Iraq Reconstruction Is a Noble Cause That Mustn’t Fail
In January 1946, seven months after V-E Day, the eminent novelist John DosPassos wrote after a trip to Europe that U.S. servicemen were telling him, “We’ve lost the peace. We can’t make it stick.” [IMGCAP(1)]
In an article in Life magazine, he wrote that “A tour of the beaten-up cities of Europe … is a mighty sobering experience. Europeans, friend and foe alike, look you accusingly in the face and tell how bitterly they are disappointed in you as an American.
“They cite the evolution of the word ‘liberation.’ Before the Normandy landings, it meant to be freed from the tyranny of the Nazis. Now it stands in the minds of the civilians for one thing: looting.”
If this sounds familiar in the aftermath of the Iraq war, it goes on: “Instead of coming in with a bold plan of relief and reconstruction, we came in full of evasions and apologies. … We have swept away Hitlerism, but a great many Europeans feel that the cure has been worse than the disease.”
It was another year after this article was written before Secretary of State George Marshall delivered his celebrated speech at Harvard University launching the Marshall Plan for European relief.
By contrast, Congress gave final approval this week, six months after the Iraq war, to the contemporary version of the Marshall Plan: the $20 billion downpayment on Iraqi reconstruction. At that, reconstruction was already under way.
We succeeded grandly in Europe in one of the most generous and idealistic — and also pragmatic — undertakings in American history. [IMGCAP(2)]
Prior to America’s making the effort, DosPassos noted, Winston Churchill made a speech in which he warned Americans, “You must be prepared for further efforts of mind and body and further sacrifices to great causes, if you are not to fall back into the rut of inertia, the confusion of aim and the craven fear of being great.”
It’s sad that we don’t have a Churchill around to affirm the morality of what America is doing in Iraq: We have toppled a monstrous dictator and we are trying to rebuild his shattered country, turn it into a democracy and make it an example to a region that knows only authoritarianism and despotism.
It is a noble cause that President Bush has undertaken. His adversaries at home and abroad say that he got us into it by deception, but what could possibly have been his motive?
The “war for oil” charge is simply laughable. The “war for politics” charge — that it was done to help Republicans — is outrageous.
The “war for ideology” analysis makes more sense — i.e., that “neo-conservatives” in Bush’s administration wanted to topple Saddam Hussein from Day One. But why did they want to do so, if they didn’t think he represented a menace to U.S. security?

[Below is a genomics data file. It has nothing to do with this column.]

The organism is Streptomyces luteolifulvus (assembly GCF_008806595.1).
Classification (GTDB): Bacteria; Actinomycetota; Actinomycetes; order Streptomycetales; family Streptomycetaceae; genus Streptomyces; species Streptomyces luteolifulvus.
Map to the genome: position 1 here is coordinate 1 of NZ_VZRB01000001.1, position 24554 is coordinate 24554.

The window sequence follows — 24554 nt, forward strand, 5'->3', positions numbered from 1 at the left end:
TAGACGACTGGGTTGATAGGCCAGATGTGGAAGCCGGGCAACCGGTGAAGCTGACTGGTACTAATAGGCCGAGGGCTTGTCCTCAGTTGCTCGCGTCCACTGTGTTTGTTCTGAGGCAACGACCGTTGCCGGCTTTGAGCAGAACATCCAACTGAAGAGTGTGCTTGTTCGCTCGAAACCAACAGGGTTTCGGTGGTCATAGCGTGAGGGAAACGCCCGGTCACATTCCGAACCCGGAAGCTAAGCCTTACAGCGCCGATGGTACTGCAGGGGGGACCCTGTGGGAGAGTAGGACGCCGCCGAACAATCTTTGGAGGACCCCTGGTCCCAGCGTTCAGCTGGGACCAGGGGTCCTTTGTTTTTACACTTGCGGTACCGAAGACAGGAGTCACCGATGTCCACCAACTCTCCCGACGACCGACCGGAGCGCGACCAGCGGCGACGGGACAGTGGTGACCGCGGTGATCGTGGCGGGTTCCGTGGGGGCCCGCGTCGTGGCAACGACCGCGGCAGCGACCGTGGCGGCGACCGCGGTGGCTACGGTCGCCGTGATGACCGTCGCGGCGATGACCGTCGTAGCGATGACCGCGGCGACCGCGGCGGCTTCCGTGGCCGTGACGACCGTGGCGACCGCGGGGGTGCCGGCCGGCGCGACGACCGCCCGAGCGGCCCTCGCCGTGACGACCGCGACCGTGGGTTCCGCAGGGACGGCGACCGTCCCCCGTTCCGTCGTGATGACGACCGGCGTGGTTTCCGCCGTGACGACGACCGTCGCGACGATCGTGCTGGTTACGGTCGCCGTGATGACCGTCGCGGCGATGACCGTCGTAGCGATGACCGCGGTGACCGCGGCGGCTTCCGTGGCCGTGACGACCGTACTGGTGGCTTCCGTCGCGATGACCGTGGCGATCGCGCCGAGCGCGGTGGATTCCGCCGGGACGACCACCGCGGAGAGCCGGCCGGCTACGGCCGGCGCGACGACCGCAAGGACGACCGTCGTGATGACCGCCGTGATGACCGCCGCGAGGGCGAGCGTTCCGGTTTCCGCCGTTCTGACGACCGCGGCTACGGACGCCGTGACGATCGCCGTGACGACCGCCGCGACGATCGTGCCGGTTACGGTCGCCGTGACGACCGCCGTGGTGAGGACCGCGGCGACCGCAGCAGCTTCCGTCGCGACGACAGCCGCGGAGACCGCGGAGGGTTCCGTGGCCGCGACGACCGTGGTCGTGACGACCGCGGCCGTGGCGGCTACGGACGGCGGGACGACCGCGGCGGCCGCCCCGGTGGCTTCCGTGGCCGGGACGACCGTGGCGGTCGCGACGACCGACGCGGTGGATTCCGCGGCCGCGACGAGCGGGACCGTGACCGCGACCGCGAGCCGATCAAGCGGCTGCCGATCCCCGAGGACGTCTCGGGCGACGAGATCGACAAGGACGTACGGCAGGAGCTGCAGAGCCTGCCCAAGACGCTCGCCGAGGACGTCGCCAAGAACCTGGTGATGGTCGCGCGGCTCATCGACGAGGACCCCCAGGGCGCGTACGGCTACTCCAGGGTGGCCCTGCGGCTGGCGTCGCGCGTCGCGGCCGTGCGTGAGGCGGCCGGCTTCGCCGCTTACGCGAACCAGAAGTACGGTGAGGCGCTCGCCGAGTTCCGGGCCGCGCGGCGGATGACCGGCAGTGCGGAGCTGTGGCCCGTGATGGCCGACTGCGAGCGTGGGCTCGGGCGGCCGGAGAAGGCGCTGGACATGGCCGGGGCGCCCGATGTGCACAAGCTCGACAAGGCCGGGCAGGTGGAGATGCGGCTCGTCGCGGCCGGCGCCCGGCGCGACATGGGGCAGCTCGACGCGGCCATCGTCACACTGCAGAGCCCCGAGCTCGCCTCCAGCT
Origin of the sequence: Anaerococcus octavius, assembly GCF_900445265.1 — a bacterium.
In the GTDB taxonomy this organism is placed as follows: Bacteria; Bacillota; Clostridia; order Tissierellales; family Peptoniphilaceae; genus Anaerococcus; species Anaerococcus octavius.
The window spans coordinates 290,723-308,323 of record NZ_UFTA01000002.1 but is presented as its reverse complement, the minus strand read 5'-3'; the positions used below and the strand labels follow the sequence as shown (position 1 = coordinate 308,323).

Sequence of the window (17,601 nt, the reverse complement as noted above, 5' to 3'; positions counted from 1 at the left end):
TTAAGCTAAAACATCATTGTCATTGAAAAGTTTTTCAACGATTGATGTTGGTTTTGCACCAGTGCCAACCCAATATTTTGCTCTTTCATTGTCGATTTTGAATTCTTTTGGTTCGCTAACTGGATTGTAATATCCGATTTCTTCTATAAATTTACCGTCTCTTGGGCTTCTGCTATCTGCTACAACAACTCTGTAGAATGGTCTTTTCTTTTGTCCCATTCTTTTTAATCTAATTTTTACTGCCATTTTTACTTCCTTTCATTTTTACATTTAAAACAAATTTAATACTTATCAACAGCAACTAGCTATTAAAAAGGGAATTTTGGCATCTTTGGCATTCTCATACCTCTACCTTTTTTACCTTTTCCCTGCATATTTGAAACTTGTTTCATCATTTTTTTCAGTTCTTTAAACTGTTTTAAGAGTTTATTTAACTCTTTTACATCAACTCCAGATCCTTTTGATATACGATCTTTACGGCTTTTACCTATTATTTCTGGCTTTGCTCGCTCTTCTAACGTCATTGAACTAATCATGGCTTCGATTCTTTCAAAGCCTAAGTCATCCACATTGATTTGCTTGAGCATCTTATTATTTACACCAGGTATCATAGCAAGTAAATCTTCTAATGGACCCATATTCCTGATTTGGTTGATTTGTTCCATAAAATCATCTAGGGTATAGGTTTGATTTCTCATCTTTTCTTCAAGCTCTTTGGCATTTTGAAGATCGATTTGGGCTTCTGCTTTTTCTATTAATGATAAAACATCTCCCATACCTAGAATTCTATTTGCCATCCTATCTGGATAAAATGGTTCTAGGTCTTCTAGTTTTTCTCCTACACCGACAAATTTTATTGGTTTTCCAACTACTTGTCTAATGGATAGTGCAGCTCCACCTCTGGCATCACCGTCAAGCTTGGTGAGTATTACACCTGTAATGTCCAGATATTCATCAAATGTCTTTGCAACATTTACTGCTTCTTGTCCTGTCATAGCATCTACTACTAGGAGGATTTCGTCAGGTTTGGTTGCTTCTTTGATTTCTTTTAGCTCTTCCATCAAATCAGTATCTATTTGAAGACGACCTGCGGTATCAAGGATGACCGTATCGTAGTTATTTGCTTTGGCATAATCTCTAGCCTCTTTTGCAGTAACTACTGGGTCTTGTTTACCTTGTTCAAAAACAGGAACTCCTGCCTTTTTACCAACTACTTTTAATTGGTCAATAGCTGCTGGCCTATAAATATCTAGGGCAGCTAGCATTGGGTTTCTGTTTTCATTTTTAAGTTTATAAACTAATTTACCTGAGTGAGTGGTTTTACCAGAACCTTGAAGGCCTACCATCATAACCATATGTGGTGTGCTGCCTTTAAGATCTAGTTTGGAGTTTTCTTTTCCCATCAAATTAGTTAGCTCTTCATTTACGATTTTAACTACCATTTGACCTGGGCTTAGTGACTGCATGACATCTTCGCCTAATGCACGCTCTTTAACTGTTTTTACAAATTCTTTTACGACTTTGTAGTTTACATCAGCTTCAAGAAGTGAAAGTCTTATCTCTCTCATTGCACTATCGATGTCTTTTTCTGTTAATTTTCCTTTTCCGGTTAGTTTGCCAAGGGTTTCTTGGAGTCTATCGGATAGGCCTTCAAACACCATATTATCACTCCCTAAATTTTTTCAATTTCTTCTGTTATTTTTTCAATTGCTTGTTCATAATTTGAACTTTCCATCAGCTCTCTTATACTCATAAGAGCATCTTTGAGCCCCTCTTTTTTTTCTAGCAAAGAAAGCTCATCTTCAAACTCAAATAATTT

Bush’s Democratic foes are charging that Bush trumped up evidence of Hussein’s possession of weapons of mass destruction. But the fact is that every intelligence service in the world believed he had them — how else could Bush have won a unanimous vote at the U.N. Security Council to give Hussein one final chance to account for them?
How and why the United States got into the war in the first place will be hashed out for the rest of this presidential campaign and beyond, but the important thing now is to win the peace.
Whatever their differences on whether the war should have been fought or how the peace is being won, even Bush’s harshest foes ought to admit that what he’s undertaking is an idealistic enterprise.
If Democrats are proud of America’s intervention in Kosovo and remorseful of our failure to intervene to prevent genocide in Rwanda, how can they not support an effort to establish democracy in Iraq?
Moreover, what Bush is doing is not only Wilsonian, it’s also pragmatic. In 1946, the danger was that if America failed in Europe, Russia would take over. In 2003, if the United States fails, Saddam Hussein and Osama bin Laden succeed.
There’s no question that the effort is going to be difficult — or even that Bush miscalculated the difficulties and didn’t plan well enough for them.
But contrary to the charge that he “has no plan,” he plainly does now. As stated by U.S. Iraq Administrator Paul Bremer, it is to (1) “establish a secure environment by taking direct action against terrorists … and restore urgent and essential services to the country, (2) expand international cooperation in the security and reconstruction and (3) accelerate the orderly transition to self-government by the Iraqis.”
Can this be brought off? The jury is very much out. Our forces and Iraqis who side with us are under constant attack, at least in Sunni-dominated areas of the country. The international community — ever so solicitous of Iraqi citizens’ welfare under economic sanctions — either wants us to fail or has been scared off by bombings.
The vast majority of Iraqis clearly want stability and self-rule. For our sake and for theirs, it’s imperative that we stay the course and do this right — and not allow vicious killers to force us out too early.
It would be a catastrophe, both for the Iraqis who are working with us and for our standing in the world, if this effort were to fail. Fortunately, polls indicate that most Americans want to stay the course. It’s time for Bush’s critics to quit just carping and contribute constructive ideas on how to make this effort succeed. If it does, all of us will be very proud.